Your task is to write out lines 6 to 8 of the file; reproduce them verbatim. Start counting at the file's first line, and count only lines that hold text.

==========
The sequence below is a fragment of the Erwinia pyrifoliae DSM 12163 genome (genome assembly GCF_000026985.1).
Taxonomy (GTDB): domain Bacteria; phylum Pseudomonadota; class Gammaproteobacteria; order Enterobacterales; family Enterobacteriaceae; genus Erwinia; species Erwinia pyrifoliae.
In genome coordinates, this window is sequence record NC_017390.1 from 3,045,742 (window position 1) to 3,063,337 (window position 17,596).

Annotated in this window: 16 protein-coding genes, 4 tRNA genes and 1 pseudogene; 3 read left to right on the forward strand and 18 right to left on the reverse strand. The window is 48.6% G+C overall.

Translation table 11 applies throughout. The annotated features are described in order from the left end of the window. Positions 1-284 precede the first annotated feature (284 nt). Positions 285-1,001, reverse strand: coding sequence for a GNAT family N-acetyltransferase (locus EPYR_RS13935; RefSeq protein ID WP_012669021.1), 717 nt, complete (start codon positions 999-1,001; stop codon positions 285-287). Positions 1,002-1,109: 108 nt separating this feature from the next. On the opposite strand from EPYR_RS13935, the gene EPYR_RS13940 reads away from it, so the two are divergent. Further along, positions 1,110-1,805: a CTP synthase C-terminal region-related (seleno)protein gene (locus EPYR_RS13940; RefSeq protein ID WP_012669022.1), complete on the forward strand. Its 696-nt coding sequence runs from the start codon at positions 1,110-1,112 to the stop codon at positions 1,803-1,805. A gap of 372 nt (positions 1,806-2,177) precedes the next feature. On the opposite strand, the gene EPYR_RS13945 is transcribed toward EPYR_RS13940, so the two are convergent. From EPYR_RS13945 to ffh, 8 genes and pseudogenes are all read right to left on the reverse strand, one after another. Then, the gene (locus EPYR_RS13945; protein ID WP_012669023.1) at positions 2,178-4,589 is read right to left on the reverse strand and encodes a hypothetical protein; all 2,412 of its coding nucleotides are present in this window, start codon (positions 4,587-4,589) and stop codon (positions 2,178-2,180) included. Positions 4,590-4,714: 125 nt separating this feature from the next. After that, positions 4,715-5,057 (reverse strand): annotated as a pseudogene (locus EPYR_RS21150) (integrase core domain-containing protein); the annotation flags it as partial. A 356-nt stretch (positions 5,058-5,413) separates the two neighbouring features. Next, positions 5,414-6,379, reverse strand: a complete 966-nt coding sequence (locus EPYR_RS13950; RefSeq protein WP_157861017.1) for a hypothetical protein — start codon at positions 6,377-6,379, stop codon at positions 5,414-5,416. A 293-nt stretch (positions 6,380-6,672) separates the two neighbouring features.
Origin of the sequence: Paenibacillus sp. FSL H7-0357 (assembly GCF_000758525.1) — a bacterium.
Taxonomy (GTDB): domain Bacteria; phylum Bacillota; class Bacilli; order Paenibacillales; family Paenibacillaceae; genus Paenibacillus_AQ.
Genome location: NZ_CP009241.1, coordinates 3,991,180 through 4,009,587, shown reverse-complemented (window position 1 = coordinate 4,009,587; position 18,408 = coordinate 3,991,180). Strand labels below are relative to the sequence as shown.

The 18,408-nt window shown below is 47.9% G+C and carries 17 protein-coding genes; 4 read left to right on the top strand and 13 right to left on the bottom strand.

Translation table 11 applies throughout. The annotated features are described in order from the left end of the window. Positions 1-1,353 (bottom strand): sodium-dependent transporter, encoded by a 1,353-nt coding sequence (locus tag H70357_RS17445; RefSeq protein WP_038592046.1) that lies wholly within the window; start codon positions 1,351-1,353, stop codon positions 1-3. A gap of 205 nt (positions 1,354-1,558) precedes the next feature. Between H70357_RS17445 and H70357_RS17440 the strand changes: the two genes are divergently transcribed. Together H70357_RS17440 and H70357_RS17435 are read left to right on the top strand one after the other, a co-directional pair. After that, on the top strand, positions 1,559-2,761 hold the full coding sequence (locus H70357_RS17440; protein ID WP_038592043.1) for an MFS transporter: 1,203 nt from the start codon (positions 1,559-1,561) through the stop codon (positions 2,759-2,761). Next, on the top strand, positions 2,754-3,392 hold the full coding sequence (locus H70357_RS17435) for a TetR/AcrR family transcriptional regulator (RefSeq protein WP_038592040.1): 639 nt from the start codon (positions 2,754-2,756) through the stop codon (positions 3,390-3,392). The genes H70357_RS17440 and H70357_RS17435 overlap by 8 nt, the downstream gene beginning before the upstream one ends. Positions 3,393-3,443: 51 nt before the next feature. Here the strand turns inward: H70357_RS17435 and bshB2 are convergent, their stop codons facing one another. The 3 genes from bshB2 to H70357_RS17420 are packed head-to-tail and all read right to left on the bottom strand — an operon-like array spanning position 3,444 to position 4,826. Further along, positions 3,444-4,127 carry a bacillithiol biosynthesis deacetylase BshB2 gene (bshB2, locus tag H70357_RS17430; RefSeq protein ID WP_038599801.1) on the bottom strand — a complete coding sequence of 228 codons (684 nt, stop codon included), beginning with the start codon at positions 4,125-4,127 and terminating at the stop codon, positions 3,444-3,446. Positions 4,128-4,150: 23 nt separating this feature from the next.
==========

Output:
Origin of the sequence: Paenibacillus sp. FSL H7-0357 (assembly GCF_000758525.1) — a bacterium.
Taxonomy (GTDB): domain Bacteria; phylum Bacillota; class Bacilli; order Paenibacillales; family Paenibacillaceae; genus Paenibacillus_AQ.
Genome location: NZ_CP009241.1, coordinates 3,991,180 through 4,009,587, shown reverse-complemented (window position 1 = coordinate 4,009,587; position 18,408 = coordinate 3,991,180). Strand labels below are relative to the sequence as shown.